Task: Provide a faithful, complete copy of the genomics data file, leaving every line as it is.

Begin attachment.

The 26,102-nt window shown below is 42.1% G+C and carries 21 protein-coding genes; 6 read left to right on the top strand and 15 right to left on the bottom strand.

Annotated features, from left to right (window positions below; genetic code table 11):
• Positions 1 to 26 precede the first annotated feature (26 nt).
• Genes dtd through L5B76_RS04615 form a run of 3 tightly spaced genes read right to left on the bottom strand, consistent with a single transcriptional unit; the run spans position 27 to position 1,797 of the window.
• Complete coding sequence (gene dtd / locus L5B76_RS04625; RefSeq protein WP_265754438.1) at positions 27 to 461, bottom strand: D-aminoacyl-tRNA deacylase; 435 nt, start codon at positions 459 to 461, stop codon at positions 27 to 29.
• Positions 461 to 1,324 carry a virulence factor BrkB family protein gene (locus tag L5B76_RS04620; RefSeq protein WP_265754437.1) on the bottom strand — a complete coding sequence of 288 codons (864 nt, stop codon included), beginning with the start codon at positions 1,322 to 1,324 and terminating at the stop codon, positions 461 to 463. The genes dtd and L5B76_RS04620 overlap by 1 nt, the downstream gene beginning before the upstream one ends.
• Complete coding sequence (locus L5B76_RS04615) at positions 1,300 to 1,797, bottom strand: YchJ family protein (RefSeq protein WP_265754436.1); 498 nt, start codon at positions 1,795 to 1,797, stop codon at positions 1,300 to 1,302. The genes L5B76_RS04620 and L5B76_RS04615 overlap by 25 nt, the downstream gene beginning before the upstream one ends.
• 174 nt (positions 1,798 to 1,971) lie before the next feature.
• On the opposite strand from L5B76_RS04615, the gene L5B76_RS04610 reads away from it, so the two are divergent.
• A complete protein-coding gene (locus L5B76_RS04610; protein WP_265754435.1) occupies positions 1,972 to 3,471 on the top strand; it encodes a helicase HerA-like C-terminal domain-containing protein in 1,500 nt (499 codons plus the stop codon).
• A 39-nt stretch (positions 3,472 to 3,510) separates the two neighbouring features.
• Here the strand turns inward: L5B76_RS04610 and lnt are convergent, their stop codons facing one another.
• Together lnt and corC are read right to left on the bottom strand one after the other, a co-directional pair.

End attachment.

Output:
The 26,102-nt window shown below is 42.1% G+C and carries 21 protein-coding genes; 6 read left to right on the top strand and 15 right to left on the bottom strand.

Annotated features, from left to right (window positions below; genetic code table 11):
• Positions 1 to 26 precede the first annotated feature (26 nt).
• Genes dtd through L5B76_RS04615 form a run of 3 tightly spaced genes read right to left on the bottom strand, consistent with a single transcriptional unit; the run spans position 27 to position 1,797 of the window.
• Complete coding sequence (gene dtd / locus L5B76_RS04625; RefSeq protein WP_265754438.1) at positions 27 to 461, bottom strand: D-aminoacyl-tRNA deacylase; 435 nt, start codon at positions 459 to 461, stop codon at positions 27 to 29.
• Positions 461 to 1,324 carry a virulence factor BrkB family protein gene (locus tag L5B76_RS04620; RefSeq protein WP_265754437.1) on the bottom strand — a complete coding sequence of 288 codons (864 nt, stop codon included), beginning with the start codon at positions 1,322 to 1,324 and terminating at the stop codon, positions 461 to 463. The genes dtd and L5B76_RS04620 overlap by 1 nt, the downstream gene beginning before the upstream one ends.
• Complete coding sequence (locus L5B76_RS04615) at positions 1,300 to 1,797, bottom strand: YchJ family protein (RefSeq protein WP_265754436.1); 498 nt, start codon at positions 1,795 to 1,797, stop codon at positions 1,300 to 1,302. The genes L5B76_RS04620 and L5B76_RS04615 overlap by 25 nt, the downstream gene beginning before the upstream one ends.
• 174 nt (positions 1,798 to 1,971) lie before the next feature.
• On the opposite strand from L5B76_RS04615, the gene L5B76_RS04610 reads away from it, so the two are divergent.
• A complete protein-coding gene (locus L5B76_RS04610; protein WP_265754435.1) occupies positions 1,972 to 3,471 on the top strand; it encodes a helicase HerA-like C-terminal domain-containing protein in 1,500 nt (499 codons plus the stop codon).
• A 39-nt stretch (positions 3,472 to 3,510) separates the two neighbouring features.
• Here the strand turns inward: L5B76_RS04610 and lnt are convergent, their stop codons facing one another.
• Together lnt and corC are read right to left on the bottom strand one after the other, a co-directional pair.